Majoring in African American Studies (AAS)
In keeping with the Department's dual commitments to academic excellence and social responsibiltily, AAS changes the focus and broadens the vision of students in their explorations of human experience, history, literature, culture, and politics. The Department prepares students for work, life, and the realities and responsibilities of twenty-first century global citizenship through an interdisciplinary approach to liberal arts education. AAS creates learning communities characterized by introductory, advanced, and integrative forms of learning. Students have numerous opportunities to participate in first-year seminars, lectures, writing-intensive courses, undergraduate research experiences, diversity curriculum, and capstone courses and projects. Here, faculty and students work collaboratively in the democratic pursuit of greater understandings of politics, culture, social movements, and society; of knowledge, ethics, evidence, and interpretation; and of the past and present as both means and ends.
A Degree in African American Studies
A degree in AAS helps students train for successful careers and admission to leading graduate and professional programs in a variety of fields. Our majors and minors go on to fulfilling careers in law, education, business, medicine, public service, and more. The Department provides students with opportunities for intellectual growth, community engagement, research, and mentorship. Year after year, our students produce award winning and publishable scholarship, and they earn some of the nation and university’s most prestigious and competitive undergraduate scholarships, fellowships, and awards. The discipline of AAS is about more than the academy and accolades, however—it also is about applying critical knowledge and skills in ways that empower students, other members of the Emory community, and ultimately, society at large.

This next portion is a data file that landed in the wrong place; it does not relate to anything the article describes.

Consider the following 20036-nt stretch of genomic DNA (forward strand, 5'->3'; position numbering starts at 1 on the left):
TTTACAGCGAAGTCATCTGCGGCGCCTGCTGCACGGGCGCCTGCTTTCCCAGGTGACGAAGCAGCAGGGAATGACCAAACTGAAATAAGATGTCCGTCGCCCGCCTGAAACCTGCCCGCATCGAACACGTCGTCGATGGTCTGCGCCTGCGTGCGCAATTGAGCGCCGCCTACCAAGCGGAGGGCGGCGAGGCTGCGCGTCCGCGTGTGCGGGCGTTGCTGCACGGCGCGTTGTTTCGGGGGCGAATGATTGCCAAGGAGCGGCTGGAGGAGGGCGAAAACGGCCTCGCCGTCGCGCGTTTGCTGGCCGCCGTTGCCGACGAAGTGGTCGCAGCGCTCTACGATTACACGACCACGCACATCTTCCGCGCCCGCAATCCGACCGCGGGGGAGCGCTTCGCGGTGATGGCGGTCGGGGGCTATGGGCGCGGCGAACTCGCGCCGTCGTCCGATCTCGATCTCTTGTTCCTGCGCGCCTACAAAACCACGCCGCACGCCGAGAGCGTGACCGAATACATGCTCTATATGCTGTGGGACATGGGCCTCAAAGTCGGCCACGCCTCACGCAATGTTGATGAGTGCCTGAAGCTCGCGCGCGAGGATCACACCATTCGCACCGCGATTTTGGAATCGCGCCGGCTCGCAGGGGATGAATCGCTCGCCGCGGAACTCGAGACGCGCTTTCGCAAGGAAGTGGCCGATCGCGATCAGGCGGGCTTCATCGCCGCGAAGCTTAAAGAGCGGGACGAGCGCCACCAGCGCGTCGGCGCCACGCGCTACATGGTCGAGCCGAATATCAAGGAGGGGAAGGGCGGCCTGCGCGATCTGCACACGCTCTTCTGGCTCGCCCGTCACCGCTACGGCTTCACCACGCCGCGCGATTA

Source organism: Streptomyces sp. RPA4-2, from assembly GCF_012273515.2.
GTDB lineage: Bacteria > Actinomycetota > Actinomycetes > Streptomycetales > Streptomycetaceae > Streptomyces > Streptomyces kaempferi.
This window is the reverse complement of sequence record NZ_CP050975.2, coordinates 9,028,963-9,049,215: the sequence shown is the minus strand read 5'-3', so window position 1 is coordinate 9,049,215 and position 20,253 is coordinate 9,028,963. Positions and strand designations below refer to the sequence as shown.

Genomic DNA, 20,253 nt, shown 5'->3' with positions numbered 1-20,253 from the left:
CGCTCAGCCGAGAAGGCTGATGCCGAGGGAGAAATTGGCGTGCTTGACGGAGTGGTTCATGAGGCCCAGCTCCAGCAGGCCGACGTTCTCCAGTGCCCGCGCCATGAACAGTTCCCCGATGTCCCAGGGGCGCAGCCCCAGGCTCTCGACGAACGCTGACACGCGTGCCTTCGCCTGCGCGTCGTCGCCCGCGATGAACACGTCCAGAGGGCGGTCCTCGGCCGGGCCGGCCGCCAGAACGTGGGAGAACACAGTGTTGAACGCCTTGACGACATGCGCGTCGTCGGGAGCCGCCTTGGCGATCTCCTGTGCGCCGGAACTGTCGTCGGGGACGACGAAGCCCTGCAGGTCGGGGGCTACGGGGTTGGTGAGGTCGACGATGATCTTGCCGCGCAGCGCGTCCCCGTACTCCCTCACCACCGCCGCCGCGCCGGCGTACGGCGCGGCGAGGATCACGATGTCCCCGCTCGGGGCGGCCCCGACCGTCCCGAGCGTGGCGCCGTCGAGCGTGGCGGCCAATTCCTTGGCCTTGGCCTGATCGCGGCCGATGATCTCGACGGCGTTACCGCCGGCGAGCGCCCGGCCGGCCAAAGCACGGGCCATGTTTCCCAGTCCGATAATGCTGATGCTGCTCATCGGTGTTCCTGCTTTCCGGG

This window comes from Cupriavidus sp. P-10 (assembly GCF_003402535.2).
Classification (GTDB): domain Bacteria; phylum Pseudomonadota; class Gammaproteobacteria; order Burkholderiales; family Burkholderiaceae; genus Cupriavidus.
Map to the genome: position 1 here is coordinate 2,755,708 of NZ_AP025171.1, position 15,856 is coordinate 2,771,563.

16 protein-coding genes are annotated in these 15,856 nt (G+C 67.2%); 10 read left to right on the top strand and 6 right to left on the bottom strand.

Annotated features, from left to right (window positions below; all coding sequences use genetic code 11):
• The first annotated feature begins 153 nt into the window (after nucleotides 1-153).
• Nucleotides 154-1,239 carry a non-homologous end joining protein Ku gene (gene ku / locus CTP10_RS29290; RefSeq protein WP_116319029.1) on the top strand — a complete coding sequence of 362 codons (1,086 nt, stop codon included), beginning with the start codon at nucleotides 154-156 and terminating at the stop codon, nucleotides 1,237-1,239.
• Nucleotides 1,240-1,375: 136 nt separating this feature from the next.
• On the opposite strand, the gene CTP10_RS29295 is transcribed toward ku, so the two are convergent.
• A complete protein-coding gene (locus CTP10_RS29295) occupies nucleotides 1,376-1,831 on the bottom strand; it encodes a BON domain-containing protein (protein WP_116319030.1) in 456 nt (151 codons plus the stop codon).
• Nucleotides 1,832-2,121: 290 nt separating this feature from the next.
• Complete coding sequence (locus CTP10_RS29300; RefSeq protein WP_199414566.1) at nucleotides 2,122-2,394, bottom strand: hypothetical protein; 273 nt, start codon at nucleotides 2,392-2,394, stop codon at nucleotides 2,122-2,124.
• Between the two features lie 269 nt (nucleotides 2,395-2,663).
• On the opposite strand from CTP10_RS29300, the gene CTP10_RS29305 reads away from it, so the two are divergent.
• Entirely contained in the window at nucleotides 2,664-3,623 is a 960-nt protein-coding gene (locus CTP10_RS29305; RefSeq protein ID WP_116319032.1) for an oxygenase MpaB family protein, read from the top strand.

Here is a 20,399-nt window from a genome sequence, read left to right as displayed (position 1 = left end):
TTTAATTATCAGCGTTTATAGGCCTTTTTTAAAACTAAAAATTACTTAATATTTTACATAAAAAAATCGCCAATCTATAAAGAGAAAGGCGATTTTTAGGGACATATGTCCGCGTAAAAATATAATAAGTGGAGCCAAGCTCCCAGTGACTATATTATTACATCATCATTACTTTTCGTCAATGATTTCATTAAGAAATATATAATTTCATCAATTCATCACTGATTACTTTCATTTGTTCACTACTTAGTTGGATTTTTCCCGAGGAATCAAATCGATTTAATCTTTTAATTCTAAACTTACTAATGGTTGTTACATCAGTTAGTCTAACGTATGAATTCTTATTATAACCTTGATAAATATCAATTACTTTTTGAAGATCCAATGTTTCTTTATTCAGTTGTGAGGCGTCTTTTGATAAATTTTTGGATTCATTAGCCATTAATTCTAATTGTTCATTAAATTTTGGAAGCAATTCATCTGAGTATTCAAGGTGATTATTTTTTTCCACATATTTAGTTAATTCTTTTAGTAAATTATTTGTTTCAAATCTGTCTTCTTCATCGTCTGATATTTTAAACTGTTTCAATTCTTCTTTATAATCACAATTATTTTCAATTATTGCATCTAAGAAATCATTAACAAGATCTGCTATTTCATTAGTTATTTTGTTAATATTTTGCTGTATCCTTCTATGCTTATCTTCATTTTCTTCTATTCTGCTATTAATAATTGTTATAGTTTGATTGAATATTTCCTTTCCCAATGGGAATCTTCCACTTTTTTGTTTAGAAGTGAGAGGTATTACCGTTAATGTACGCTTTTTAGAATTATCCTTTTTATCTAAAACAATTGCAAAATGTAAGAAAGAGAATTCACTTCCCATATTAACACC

African American Studies at Emory University
African American Studies at Emory is the oldest undergraduate AAS degree program in the southeastern United States, and its faculty continually have played pioneering roles in the development of the field and the university. AAS students and faculty have access to unique resources and opportunities at Emory. This includes the vast African American history and culture special collections in the Stuart A. Rose Manuscript, Archives, & Rare Book Library as well as the programming of the James Weldon Johnson Institute for the Study of Race & Difference, a unique and nationally distinguished entity established at Emory by the late AAS department chair, Dr. Rudolph Byrd.
The bulk of my preparedness [for graduate school] stemmed from the rigor of the AAS program and classes. The interdisciplinary approach enabled me to think creatively about the issues we explored in class. When I declared a major in African American Studies, people asked me all the time, "What can you do with this?" Given my varied background in the fields of law, business, higher education, and technology, I wholeheartedly say, I can do anything.
- Imani Lewis, '13C